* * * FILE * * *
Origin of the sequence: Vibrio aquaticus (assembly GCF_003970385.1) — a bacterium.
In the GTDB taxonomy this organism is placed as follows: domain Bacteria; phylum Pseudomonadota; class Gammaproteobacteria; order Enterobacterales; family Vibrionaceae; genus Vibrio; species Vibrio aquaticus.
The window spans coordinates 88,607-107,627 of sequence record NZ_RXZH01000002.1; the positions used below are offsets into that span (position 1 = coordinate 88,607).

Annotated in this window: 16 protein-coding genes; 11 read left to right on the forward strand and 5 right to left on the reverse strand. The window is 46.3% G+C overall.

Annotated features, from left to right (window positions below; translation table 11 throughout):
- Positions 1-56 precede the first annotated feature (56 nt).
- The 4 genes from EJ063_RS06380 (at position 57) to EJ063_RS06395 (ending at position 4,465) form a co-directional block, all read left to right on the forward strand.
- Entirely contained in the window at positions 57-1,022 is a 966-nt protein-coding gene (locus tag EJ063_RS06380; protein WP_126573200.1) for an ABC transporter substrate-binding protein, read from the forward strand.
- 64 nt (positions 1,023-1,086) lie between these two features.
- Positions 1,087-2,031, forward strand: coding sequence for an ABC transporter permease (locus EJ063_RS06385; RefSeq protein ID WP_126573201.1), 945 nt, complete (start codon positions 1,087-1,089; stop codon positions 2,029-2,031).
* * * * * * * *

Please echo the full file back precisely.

Origin of the sequence: Vibrio aquaticus (assembly GCF_003970385.1) — a bacterium.
In the GTDB taxonomy this organism is placed as follows: domain Bacteria; phylum Pseudomonadota; class Gammaproteobacteria; order Enterobacterales; family Vibrionaceae; genus Vibrio; species Vibrio aquaticus.
The window spans coordinates 88,607-107,627 of sequence record NZ_RXZH01000002.1; the positions used below are offsets into that span (position 1 = coordinate 88,607).

Annotated in this window: 16 protein-coding genes; 11 read left to right on the forward strand and 5 right to left on the reverse strand. The window is 46.3% G+C overall.

Annotated features, from left to right (window positions below; translation table 11 throughout):
- Positions 1-56 precede the first annotated feature (56 nt).
- The 4 genes from EJ063_RS06380 (at position 57) to EJ063_RS06395 (ending at position 4,465) form a co-directional block, all read left to right on the forward strand.
- Entirely contained in the window at positions 57-1,022 is a 966-nt protein-coding gene (locus tag EJ063_RS06380; protein WP_126573200.1) for an ABC transporter substrate-binding protein, read from the forward strand.
- 64 nt (positions 1,023-1,086) lie between these two features.
- Positions 1,087-2,031, forward strand: coding sequence for an ABC transporter permease (locus EJ063_RS06385; RefSeq protein ID WP_126573201.1), 945 nt, complete (start codon positions 1,087-1,089; stop codon positions 2,029-2,031).